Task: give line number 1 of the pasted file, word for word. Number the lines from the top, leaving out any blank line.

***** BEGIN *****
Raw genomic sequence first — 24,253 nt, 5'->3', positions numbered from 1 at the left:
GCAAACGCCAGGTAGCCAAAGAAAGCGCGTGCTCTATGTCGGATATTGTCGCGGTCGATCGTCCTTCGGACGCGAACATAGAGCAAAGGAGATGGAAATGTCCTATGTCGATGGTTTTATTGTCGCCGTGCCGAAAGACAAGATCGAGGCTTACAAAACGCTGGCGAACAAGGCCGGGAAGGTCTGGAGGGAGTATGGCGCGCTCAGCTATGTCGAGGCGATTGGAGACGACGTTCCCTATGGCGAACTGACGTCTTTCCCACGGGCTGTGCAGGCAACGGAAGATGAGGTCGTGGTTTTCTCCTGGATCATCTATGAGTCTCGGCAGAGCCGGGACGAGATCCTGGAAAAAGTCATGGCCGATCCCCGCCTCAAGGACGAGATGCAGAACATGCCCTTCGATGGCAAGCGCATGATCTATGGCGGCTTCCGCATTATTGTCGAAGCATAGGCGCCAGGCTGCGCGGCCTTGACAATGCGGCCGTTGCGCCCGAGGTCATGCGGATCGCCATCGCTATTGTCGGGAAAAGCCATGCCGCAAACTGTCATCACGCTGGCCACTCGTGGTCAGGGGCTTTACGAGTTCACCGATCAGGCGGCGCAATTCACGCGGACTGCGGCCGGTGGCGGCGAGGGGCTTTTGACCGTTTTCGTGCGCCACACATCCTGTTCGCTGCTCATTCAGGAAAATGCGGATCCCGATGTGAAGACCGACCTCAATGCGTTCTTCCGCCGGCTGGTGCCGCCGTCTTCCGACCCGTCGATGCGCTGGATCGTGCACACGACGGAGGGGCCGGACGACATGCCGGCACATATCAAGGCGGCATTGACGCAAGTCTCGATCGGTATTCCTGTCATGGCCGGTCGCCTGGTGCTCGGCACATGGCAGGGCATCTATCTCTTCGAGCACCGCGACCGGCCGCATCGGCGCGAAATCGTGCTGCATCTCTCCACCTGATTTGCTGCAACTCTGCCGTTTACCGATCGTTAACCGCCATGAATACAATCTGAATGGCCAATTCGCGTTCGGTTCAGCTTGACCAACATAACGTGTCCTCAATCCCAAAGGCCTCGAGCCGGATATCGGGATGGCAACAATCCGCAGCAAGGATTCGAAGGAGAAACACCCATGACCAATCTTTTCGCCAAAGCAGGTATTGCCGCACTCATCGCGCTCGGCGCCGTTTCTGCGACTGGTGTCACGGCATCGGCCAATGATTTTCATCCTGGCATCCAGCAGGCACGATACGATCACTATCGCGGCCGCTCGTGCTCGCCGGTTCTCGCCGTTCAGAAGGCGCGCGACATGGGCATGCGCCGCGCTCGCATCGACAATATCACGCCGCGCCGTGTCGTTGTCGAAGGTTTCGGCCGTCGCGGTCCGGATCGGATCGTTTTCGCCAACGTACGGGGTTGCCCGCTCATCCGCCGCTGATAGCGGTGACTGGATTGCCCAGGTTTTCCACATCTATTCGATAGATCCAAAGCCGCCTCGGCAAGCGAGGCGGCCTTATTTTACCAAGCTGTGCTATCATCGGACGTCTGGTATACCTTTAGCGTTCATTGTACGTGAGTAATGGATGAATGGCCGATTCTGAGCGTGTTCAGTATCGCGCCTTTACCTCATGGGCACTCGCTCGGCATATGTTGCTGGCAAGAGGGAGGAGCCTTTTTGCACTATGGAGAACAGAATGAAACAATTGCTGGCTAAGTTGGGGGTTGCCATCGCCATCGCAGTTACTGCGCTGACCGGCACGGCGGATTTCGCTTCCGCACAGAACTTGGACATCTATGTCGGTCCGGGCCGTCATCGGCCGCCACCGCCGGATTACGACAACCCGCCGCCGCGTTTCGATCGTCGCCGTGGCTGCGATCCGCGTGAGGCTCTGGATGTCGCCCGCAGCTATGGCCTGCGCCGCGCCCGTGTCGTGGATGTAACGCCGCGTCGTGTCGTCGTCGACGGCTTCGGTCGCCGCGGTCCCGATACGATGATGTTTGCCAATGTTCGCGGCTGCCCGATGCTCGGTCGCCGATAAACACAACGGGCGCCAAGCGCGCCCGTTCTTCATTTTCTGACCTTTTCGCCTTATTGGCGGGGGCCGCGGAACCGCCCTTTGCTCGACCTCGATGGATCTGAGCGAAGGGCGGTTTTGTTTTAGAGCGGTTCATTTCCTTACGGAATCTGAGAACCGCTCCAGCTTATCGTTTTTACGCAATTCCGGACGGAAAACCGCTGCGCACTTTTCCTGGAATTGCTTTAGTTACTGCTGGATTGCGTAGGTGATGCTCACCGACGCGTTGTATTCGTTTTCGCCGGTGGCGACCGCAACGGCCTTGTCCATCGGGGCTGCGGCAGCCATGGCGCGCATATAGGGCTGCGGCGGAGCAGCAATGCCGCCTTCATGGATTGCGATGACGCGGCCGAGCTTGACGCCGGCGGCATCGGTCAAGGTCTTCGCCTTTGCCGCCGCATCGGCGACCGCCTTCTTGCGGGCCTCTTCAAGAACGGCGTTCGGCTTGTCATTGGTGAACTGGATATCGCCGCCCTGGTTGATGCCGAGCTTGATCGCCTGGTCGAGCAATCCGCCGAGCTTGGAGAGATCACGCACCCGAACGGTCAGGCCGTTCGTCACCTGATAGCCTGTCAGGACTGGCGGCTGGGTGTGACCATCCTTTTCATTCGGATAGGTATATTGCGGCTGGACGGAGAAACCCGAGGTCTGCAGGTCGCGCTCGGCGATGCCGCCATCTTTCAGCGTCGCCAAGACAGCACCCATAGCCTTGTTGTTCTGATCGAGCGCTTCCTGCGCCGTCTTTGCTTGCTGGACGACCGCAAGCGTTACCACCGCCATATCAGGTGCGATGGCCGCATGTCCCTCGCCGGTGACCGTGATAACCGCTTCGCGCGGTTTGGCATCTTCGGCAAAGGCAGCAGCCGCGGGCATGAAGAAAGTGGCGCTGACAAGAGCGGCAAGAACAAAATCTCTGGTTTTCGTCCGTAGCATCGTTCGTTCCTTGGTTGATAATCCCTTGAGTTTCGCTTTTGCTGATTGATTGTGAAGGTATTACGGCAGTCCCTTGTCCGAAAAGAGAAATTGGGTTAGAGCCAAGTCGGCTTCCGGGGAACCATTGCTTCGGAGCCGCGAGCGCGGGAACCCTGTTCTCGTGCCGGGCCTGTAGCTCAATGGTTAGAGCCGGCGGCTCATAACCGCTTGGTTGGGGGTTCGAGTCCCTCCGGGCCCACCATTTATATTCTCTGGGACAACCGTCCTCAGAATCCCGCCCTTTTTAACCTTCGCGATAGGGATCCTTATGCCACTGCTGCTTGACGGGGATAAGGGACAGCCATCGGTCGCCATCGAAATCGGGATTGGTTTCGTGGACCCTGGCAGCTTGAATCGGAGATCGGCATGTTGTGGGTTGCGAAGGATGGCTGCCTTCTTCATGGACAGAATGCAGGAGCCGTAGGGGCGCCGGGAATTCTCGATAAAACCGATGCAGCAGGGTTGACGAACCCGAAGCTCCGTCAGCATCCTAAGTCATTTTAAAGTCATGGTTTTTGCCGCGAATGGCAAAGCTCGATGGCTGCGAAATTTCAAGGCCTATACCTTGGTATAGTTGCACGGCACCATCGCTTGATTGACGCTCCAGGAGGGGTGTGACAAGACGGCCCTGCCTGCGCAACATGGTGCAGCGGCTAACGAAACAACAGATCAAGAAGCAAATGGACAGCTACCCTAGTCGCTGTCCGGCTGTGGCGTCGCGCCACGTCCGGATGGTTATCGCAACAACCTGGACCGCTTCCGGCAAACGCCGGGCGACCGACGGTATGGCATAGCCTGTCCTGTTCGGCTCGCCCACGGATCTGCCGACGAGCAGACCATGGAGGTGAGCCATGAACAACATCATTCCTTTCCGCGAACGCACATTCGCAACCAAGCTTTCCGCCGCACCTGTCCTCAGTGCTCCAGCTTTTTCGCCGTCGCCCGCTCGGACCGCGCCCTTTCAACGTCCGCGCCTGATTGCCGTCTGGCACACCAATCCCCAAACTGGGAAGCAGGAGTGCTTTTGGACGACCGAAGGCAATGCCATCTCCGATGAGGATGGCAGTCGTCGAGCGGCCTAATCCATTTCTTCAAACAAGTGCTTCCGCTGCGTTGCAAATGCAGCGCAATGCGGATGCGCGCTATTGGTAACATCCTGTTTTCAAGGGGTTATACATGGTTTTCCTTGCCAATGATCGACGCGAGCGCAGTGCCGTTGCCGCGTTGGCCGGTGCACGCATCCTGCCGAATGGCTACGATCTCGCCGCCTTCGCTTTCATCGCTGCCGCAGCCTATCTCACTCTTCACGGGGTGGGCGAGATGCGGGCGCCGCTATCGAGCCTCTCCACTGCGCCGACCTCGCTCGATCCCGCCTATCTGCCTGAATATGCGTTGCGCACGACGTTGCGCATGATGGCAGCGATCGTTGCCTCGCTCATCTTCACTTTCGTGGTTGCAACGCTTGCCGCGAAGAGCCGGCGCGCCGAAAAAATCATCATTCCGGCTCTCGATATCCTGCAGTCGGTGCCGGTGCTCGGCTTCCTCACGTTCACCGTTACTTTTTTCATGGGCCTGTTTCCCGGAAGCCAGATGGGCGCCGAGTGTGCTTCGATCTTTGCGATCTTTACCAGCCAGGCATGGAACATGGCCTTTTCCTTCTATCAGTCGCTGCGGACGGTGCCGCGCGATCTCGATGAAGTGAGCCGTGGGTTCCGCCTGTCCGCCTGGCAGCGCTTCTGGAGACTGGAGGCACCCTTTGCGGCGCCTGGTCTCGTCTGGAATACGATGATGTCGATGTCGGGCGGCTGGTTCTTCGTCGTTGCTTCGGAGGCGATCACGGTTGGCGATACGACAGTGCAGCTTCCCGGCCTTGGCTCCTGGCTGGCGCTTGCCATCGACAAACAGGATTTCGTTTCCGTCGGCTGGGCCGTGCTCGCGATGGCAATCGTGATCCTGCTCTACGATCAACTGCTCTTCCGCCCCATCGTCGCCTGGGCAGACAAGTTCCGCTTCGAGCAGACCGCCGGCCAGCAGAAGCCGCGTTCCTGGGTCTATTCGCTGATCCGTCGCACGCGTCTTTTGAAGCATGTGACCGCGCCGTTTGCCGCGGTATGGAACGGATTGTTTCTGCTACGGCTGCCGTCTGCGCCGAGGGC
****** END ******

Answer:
Raw genomic sequence first — 24,253 nt, 5'->3', positions numbered from 1 at the left: